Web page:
After exploring challenges people face when they use information, my USDA IA class began analyzing the data collected by the Hopkins students. They also conducted more interviews with plain language advocates and government writers, and, together with our two class assistants, evaluated the content on the 1996 site.

By paying attention to audience needs and measures of success, the students identified the need for additional content. The group then viewed this content through the eyes of actual users by interviewing members of distinct user groups and by building personas as a tool for envisioning content from various perspectives.

Next, we clustered content and developed increasingly complex prototypes for user testing. Test subjects provided feedback at three stages of prototyping: rough paper prototypes, detailed paper prototypes and design mockups. Based on feedback, and design support from a Syracuse-based information designer, site structure evolved into its current structure.

Again, time prevented the class from going further, but Dr. Cheek and several class members continued their involvement, this time as volunteers. Annetta collected content from more than 20 different writers. Former students and volunteers pitched in, including Elaine Montambeau, who redesigned the site; Miriam Vincent, primary developer of code; and Maria Lee, a Web project manager who had dropped by as a test subject and stayed around to lead the build-out.

Near the end of the project, volunteers revisited the measures of success identified at the beginning of the project, made changes in structure and added additional linked relationships. Prior to launch, the team conducted summative testing, incorporated lessons learned and focused on improving performance of those individuals entering the site.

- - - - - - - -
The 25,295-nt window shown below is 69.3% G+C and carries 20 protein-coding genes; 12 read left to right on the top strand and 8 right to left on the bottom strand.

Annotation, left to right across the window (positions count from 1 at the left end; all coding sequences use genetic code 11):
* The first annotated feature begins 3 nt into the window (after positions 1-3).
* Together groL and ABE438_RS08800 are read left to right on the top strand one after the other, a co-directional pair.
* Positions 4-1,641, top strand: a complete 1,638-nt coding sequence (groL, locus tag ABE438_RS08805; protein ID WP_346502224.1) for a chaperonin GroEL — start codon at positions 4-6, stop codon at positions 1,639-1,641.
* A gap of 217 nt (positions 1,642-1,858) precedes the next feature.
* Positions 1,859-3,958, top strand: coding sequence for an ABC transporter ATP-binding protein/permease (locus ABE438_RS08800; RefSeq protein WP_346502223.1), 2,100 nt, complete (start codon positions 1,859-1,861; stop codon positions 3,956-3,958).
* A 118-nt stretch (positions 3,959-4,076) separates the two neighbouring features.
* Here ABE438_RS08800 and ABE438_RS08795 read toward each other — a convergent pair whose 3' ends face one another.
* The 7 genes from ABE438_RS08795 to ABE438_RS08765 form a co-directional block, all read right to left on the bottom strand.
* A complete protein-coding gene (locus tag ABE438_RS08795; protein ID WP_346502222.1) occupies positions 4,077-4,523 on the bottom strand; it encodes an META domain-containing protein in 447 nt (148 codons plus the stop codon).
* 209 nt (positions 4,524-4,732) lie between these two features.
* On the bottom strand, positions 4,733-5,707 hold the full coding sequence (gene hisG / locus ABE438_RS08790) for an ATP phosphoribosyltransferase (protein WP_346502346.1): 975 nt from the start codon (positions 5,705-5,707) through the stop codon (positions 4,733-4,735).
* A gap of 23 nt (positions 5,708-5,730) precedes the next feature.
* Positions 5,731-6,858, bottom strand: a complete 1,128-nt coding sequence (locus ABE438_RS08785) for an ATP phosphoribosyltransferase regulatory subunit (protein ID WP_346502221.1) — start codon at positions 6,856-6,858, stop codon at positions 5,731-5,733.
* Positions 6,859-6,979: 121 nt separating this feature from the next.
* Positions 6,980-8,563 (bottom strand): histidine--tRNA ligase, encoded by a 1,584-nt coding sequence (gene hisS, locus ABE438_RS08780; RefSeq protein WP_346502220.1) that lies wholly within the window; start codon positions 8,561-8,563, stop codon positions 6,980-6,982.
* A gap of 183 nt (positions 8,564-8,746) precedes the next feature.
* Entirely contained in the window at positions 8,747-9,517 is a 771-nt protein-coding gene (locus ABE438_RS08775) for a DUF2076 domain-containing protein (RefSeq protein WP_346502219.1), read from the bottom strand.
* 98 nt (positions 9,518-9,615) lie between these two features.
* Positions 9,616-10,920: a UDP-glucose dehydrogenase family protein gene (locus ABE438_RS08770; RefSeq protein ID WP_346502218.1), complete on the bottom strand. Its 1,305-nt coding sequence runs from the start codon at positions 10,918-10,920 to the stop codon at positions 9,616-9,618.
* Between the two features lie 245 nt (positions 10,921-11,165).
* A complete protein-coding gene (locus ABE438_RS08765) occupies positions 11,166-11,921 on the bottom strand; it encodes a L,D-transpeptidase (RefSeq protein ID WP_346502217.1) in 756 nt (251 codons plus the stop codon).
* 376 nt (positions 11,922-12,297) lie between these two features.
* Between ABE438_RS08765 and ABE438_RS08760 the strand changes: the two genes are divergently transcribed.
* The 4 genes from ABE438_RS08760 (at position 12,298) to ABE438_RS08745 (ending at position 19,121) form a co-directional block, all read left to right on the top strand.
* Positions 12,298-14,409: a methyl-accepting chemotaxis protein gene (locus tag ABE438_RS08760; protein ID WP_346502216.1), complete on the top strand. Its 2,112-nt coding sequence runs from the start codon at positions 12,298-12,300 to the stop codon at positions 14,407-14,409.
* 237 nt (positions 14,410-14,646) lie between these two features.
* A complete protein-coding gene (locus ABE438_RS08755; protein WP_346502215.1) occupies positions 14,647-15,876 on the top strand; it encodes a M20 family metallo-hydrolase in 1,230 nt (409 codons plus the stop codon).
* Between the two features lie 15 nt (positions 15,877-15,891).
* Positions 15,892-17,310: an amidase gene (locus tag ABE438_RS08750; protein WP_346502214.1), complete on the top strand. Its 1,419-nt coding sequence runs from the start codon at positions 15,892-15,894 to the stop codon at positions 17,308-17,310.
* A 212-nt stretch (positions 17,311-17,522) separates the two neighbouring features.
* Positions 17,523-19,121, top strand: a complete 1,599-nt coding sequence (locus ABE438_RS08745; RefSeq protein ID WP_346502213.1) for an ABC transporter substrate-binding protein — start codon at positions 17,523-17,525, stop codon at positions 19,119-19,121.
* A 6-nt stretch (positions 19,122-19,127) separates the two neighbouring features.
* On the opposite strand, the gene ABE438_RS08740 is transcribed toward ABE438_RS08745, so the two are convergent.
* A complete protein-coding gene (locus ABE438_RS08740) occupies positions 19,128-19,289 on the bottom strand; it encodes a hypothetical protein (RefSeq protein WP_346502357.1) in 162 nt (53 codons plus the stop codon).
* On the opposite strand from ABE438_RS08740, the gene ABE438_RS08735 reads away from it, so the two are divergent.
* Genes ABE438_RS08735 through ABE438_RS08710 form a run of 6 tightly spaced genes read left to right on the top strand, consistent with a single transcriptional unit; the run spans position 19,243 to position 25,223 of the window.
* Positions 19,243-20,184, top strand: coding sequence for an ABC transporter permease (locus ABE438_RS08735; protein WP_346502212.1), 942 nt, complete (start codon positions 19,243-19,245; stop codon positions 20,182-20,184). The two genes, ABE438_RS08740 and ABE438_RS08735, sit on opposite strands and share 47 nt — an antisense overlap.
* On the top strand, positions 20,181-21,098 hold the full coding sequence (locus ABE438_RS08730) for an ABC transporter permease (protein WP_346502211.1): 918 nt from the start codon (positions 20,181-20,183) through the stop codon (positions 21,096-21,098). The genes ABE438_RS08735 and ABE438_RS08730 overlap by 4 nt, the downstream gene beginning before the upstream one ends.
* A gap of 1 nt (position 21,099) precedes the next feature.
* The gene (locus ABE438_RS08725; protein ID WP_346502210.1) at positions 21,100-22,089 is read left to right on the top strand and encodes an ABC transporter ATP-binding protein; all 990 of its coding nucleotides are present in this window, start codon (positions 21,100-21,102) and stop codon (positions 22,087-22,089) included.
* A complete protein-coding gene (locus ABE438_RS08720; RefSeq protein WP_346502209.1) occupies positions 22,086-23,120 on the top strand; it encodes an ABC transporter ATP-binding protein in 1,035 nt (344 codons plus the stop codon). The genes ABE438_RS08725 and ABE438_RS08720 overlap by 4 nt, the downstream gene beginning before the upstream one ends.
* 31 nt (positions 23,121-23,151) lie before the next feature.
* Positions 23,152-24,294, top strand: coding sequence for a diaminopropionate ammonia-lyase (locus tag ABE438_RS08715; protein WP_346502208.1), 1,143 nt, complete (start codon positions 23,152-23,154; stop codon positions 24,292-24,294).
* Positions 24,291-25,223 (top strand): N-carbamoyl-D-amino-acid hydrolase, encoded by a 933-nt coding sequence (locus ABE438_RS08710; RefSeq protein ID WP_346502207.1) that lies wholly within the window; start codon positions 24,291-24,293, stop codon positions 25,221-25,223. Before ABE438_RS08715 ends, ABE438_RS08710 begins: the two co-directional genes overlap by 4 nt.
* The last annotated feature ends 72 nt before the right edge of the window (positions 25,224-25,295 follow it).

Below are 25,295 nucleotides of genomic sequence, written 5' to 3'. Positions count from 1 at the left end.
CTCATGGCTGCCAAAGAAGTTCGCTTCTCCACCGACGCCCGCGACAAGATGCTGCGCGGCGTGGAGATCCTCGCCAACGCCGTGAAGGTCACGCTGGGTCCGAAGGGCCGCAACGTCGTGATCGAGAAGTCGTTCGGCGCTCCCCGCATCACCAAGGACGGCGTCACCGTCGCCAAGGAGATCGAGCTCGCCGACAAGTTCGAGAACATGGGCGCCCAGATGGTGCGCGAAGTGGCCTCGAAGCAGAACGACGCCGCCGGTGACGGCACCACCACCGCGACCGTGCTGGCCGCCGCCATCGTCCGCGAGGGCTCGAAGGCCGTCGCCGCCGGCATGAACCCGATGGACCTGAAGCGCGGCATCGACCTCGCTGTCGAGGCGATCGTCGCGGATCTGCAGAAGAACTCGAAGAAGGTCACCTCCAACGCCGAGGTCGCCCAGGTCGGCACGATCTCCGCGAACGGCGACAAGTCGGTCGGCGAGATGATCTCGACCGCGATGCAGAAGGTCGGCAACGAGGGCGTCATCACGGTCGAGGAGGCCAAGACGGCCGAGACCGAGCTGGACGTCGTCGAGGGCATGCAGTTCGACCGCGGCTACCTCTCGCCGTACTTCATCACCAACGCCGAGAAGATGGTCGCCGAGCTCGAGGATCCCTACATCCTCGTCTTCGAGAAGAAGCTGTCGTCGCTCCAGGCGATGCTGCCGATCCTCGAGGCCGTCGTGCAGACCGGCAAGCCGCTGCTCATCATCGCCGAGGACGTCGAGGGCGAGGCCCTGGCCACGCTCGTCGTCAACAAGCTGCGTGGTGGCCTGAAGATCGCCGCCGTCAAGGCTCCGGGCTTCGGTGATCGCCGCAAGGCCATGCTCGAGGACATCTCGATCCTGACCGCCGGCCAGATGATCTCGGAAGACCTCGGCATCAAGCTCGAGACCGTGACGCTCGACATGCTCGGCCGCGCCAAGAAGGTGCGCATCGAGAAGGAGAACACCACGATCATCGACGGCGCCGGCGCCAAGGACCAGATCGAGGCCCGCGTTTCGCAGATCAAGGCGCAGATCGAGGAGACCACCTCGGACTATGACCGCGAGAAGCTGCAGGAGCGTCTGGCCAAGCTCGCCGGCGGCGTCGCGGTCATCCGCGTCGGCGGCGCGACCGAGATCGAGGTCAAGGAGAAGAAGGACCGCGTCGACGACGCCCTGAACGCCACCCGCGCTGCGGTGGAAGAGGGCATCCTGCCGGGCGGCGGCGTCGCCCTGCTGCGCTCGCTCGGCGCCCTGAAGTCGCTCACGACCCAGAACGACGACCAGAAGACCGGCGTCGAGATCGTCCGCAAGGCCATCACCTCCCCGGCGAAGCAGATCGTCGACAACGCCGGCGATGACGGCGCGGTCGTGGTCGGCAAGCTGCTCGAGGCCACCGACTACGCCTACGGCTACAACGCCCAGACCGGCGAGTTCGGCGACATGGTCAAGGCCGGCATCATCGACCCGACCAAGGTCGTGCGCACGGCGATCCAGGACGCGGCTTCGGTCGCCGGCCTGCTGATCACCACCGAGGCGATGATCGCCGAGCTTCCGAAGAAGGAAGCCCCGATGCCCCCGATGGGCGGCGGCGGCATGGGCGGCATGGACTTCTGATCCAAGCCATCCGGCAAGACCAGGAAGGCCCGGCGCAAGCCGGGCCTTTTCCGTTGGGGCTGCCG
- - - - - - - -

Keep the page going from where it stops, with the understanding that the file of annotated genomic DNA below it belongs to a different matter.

It’s been almost a year since the re-launch of www.plainlanguage.gov. During this time, the site has become an increasingly important resource for federal writers and managers. The concepts of clarity and structure in text that are outlined on the site have served as the foundation for federal writing guidelines – especially guidelines for crafting federal Web content (found at www.webcontent.gov).

Like all Web products, this one has opportunities for progressive improvement. Current IA students are reshaping audience pages to provide additional distinct pathways for unique audiences. They are also exploring visual and technical structures related to the many before and after samples. Their questions reflect the one I posed at the beginning of my own federal-content career: What can we do to make government products easier to use?

For More Information

For additional information on the project, the process or strategies for structuring products with the user in mind, visit me online at www.thomhaller.com or contact me directly at thom@thomhaller.com. To learn more about plain language, visit the government resource site at www.plainlanguage.gov or contact the Center for Plain Language – a unique collaboration of academic, government and private sectors that have come together to promote research, education and use of plain language.